3 Mbps Ethernet vs Bonded T1 Battle The advantages and limitations of two major competing wireline technologies.
By: John Shepler
There’s a battle that’s been brewing for a couple of years and is now raging in full force in many markets. That’s the contest between bonded T1 lines and Ethernet over Copper. Regardless of who the technical winner is, the business winner could be you.
What's The Fight All About?
Let’s take a step back and review just what this battle is about and who the players are. Ultimately, it’s all about bandwidth and cost. Bandwidth needs to go up and cost needs to come down. Why? Because businesses are becoming more and more dependent on connectivity. They are especially tied to the Internet, but also need to connect privately to remote data centers and clouds. Telephone connectivity is moving from a completely separate service to something tied-in with data connections and/or the Internet.
The Two Wireline Contenders
The two technology contenders in fierce competition are T1 lines, the reigning champ, and Ethernet over Copper (EoC), the up and coming challenger. In some ways, these services are more alike than different. Both are wireline services. In fact, both use the exact same twisted pair copper telco wiring that comes in multi-pair cables from the incumbent telephone company. That’s your business telephone wiring. What you may not realize is that there are extra wires in that cable that can be used for private data lines or Internet connections. What else you may not realize is that there are many competitive carriers who would like to provide you with those digital services.
Competing For Your Copper Wires
How is this possible if the cable bundle runs directly to the telephone company’s central office? By law, the local or incumbent phone company owns the copper telephone wires that run underground or overhead. However, other companies can lease the unused pairs. In fact, other companies can even install their own termination equipment within the phone company’s office. That lets competitive carriers offer services that compete with phone company offerings or even services that the phone companies don’t offer.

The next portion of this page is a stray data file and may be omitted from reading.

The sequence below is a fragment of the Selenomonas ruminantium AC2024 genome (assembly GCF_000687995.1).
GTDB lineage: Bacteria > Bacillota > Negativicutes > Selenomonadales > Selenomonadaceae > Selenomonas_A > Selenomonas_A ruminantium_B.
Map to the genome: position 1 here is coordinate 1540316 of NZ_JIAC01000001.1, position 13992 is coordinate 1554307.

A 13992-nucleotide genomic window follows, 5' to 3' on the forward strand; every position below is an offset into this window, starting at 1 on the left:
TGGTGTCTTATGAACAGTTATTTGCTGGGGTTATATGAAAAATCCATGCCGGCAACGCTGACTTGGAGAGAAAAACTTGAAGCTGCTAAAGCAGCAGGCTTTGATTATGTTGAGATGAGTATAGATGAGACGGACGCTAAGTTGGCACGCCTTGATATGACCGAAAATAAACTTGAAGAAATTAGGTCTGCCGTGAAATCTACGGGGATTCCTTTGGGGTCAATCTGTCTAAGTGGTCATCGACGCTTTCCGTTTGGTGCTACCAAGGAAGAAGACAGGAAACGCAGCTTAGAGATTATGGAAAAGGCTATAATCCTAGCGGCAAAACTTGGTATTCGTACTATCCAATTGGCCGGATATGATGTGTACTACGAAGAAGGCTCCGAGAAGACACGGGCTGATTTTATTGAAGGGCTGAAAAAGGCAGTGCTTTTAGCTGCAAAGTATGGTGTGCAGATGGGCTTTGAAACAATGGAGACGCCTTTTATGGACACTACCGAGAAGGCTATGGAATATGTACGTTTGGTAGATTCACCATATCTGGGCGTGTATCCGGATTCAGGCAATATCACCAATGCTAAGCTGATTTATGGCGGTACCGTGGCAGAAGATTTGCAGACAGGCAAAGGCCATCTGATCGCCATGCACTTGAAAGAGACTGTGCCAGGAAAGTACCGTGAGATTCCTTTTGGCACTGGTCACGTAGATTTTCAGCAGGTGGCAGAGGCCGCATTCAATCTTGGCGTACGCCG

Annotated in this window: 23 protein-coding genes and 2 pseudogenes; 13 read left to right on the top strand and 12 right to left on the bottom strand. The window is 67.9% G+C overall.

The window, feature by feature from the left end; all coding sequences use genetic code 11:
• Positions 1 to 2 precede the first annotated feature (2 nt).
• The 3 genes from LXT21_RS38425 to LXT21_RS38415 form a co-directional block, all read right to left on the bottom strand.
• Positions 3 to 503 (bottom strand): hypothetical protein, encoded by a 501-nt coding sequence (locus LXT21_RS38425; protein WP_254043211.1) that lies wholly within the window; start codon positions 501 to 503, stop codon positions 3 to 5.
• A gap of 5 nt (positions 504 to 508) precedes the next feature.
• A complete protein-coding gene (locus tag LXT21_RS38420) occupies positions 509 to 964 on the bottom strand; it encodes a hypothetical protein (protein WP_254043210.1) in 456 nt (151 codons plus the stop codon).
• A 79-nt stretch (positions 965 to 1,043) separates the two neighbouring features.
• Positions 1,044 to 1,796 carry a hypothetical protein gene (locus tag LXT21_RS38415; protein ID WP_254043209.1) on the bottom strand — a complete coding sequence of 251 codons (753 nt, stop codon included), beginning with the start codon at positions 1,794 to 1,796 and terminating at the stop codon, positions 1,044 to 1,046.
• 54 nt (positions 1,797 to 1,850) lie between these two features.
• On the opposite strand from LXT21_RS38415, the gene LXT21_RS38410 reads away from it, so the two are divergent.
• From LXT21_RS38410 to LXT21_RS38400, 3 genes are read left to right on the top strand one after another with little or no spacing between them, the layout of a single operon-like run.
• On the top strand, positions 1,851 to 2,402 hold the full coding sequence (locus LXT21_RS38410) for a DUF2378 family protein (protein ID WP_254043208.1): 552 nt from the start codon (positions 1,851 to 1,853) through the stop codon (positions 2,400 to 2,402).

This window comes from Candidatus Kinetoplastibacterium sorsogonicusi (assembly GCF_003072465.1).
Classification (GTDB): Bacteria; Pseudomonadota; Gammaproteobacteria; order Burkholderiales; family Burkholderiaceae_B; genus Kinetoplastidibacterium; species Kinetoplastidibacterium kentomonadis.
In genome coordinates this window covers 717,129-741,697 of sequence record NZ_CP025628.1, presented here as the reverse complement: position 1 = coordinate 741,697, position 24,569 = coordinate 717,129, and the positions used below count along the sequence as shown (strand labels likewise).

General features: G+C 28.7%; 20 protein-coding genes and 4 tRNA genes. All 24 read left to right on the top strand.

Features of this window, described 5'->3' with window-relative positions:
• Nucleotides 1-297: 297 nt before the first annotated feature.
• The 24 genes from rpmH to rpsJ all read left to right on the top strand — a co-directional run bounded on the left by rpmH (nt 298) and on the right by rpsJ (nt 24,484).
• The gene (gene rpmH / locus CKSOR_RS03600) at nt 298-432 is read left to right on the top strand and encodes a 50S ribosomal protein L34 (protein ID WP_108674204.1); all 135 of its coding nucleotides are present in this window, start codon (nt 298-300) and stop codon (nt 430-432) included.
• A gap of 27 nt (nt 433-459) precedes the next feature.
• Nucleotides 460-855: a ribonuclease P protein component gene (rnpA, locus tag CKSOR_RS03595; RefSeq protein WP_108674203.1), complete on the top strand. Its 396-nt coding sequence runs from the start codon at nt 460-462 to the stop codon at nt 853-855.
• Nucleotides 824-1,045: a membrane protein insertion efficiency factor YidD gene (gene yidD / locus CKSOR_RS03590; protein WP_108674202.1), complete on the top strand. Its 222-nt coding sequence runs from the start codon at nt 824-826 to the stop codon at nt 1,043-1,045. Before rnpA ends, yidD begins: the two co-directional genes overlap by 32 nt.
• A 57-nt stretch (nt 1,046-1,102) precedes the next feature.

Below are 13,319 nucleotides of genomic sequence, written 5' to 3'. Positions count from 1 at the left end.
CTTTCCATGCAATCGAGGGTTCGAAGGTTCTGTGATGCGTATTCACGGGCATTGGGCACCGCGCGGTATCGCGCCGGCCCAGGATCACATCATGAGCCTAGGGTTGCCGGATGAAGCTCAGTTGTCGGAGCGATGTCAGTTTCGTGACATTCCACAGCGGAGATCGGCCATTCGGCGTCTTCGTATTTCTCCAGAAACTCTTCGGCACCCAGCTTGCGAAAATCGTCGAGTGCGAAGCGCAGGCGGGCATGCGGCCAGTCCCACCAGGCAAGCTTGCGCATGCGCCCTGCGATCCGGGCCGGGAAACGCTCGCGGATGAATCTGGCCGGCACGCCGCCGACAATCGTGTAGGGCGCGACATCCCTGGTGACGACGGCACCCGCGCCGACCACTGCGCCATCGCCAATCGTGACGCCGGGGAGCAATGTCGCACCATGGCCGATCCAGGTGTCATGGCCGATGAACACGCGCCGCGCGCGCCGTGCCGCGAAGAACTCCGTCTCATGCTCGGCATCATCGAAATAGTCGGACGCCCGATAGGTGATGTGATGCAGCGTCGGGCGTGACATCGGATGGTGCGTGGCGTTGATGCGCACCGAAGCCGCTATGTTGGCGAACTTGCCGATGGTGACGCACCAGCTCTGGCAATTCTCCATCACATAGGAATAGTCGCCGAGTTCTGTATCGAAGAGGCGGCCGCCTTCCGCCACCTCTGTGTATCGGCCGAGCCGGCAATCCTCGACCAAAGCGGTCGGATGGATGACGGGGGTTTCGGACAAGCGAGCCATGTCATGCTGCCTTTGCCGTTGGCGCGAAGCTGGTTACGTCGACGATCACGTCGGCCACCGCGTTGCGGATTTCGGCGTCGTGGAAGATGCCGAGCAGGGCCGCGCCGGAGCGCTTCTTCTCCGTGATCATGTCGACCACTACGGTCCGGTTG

The Genesis of T1
T1 line service was actually developed by the telephone industry to transport multiple telephone calls on one line. Later on, it was offered to business as a way to connect to the Internet or for private point to point data lines between two locations. T1 line technology has matured to where it is well entrenched with small, medium and larger companies. T1 can be provisioned just about anywhere you can get landline telephone service. It runs at 1.5 Mbps in both the upload and download directions. T1 is often offered with a Service Level Agreement (SLA) that guarantees availability.
Bonding To Expand T1 Bandwidth
The 1.5 Mbps bandwidth of a T1 line was once its main selling point. Today, 1.5 Mbps is more of an entry level service, especially for Internet access. Fortunately, there’s a solution for that. Just add more T1 lines. The trick is to combine their bandwidth through a process known as bonding. You can bond 2 to 8 T1 lines this way to get anywhere from 3 to 12 Mbps over ordinary copper telco wire. The most popular level right now is dual-bonded T1 for 3 Mbps. Many smaller companies don’t need any more bandwidth than that. The price for bonded service is the cost of one T1 lines times the number of lines you bond. There is no economy of scale.
Ethernet over Copper Alternative
The direct competitor to dual-bonded T1 is Ethernet over Copper or EoC. It also uses multiple copper pair, but a different modulation scheme than T1 to transport the signal down the line. The tradeoff is bandwidth vs distance. EoC is highly sensitive to the length of the telco line. Close to the Central Office (CO), you can easily get 10, 20, 30 or up to 50 Mbps. A few miles away you get can’t get any service at all. Forget EoC out in the countryside. This is a city service.
Why Pick Copper Ethernet Instead of T1
One big reason that companies choose EoC instead of T1 is that they can get higher bandwidth without the expense of bringing in fiber optic services. The construction costs can be prohibitive if your building isn’t already “lit” with fiber. The other big reason to go with Ethernet over Copper is cost. A 3 Mbps EoC service will cost about the same as 1.5 Mbps T1. Another popular option is to move up to 10 Mbps for about the same price as dual or triple bonded T1, depending on location.
Which Service Will Win the “Battle of the Bandwidths?”
For now, they’re pretty well matched, with T1 having the advantages of near universal availability and being the incumbent service. EoC is coming on strong, as companies find they need higher levels of bandwidth and like the price advantage of Ethernet over Copper.
How about your situation? Which bandwidth service is right for your company? Why not get competitive prices quotes for both T1 and EoC to check out your options. Chances are, you can get better deals now than you could even a year ago.
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